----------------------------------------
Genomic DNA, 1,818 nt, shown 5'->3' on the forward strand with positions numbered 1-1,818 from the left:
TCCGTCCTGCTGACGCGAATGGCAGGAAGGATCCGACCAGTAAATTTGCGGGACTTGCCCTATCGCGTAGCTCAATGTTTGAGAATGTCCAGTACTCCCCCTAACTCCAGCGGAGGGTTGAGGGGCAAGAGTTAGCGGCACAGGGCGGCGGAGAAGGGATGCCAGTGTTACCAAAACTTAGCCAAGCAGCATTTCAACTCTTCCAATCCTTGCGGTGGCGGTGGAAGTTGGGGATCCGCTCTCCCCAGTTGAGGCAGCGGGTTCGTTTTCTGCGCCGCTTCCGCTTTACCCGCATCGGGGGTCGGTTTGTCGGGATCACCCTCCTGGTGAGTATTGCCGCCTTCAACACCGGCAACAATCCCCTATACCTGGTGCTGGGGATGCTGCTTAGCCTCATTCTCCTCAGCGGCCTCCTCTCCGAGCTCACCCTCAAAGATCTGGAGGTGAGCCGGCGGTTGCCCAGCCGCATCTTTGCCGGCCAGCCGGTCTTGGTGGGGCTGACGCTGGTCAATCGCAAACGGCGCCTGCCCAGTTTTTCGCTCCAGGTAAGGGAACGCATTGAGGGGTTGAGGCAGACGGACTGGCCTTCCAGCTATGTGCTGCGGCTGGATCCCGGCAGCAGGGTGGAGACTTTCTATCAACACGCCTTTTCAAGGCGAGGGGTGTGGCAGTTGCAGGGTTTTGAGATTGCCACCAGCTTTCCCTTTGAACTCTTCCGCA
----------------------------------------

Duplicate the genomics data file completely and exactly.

Genomic DNA, 1,818 nt, shown 5'->3' on the forward strand with positions numbered 1-1,818 from the left:
TCCGTCCTGCTGACGCGAATGGCAGGAAGGATCCGACCAGTAAATTTGCGGGACTTGCCCTATCGCGTAGCTCAATGTTTGAGAATGTCCAGTACTCCCCCTAACTCCAGCGGAGGGTTGAGGGGCAAGAGTTAGCGGCACAGGGCGGCGGAGAAGGGATGCCAGTGTTACCAAAACTTAGCCAAGCAGCATTTCAACTCTTCCAATCCTTGCGGTGGCGGTGGAAGTTGGGGATCCGCTCTCCCCAGTTGAGGCAGCGGGTTCGTTTTCTGCGCCGCTTCCGCTTTACCCGCATCGGGGGTCGGTTTGTCGGGATCACCCTCCTGGTGAGTATTGCCGCCTTCAACACCGGCAACAATCCCCTATACCTGGTGCTGGGGATGCTGCTTAGCCTCATTCTCCTCAGCGGCCTCCTCTCCGAGCTCACCCTCAAAGATCTGGAGGTGAGCCGGCGGTTGCCCAGCCGCATCTTTGCCGGCCAGCCGGTCTTGGTGGGGCTGACGCTGGTCAATCGCAAACGGCGCCTGCCCAGTTTTTCGCTCCAGGTAAGGGAACGCATTGAGGGGTTGAGGCAGACGGACTGGCCTTCCAGCTATGTGCTGCGGCTGGATCCCGGCAGCAGGGTGGAGACTTTCTATCAACACGCCTTTTCAAGGCGAGGGGTGTGGCAGTTGCAGGGTTTTGAGATTGCCACCAGCTTTCCCTTTGAACTCTTCCGCA